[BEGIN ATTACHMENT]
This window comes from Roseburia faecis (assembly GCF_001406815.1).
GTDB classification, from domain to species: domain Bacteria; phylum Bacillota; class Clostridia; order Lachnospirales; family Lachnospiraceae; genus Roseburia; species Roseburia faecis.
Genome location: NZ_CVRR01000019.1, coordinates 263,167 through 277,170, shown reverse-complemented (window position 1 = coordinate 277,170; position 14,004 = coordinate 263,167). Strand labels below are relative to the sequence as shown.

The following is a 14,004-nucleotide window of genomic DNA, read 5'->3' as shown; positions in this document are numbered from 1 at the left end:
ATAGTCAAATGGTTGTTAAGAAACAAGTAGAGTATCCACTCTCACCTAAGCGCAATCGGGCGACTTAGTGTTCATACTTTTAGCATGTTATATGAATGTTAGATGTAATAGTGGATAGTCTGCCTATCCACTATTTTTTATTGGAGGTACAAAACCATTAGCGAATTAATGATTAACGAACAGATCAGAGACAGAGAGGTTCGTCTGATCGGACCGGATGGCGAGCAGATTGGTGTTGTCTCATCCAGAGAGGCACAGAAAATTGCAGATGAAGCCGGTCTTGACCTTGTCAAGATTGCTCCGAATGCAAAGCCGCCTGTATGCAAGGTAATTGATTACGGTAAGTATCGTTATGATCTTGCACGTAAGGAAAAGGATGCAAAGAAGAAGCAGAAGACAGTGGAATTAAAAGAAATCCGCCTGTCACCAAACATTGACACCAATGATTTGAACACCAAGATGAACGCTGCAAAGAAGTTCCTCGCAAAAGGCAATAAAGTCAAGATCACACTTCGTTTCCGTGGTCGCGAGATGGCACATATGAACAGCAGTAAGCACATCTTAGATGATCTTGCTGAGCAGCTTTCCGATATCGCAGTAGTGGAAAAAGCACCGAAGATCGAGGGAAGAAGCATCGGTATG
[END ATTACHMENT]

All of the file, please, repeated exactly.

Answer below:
This window comes from Roseburia faecis (assembly GCF_001406815.1).
GTDB classification, from domain to species: domain Bacteria; phylum Bacillota; class Clostridia; order Lachnospirales; family Lachnospiraceae; genus Roseburia; species Roseburia faecis.
Genome location: NZ_CVRR01000019.1, coordinates 263,167 through 277,170, shown reverse-complemented (window position 1 = coordinate 277,170; position 14,004 = coordinate 263,167). Strand labels below are relative to the sequence as shown.

The following is a 14,004-nucleotide window of genomic DNA, read 5'->3' as shown; positions in this document are numbered from 1 at the left end:
ATAGTCAAATGGTTGTTAAGAAACAAGTAGAGTATCCACTCTCACCTAAGCGCAATCGGGCGACTTAGTGTTCATACTTTTAGCATGTTATATGAATGTTAGATGTAATAGTGGATAGTCTGCCTATCCACTATTTTTTATTGGAGGTACAAAACCATTAGCGAATTAATGATTAACGAACAGATCAGAGACAGAGAGGTTCGTCTGATCGGACCGGATGGCGAGCAGATTGGTGTTGTCTCATCCAGAGAGGCACAGAAAATTGCAGATGAAGCCGGTCTTGACCTTGTCAAGATTGCTCCGAATGCAAAGCCGCCTGTATGCAAGGTAATTGATTACGGTAAGTATCGTTATGATCTTGCACGTAAGGAAAAGGATGCAAAGAAGAAGCAGAAGACAGTGGAATTAAAAGAAATCCGCCTGTCACCAAACATTGACACCAATGATTTGAACACCAAGATGAACGCTGCAAAGAAGTTCCTCGCAAAAGGCAATAAAGTCAAGATCACACTTCGTTTCCGTGGTCGCGAGATGGCACATATGAACAGCAGTAAGCACATCTTAGATGATCTTGCTGAGCAGCTTTCCGATATCGCAGTAGTGGAAAAAGCACCGAAGATCGAGGGAAGAAGCATCGGTATG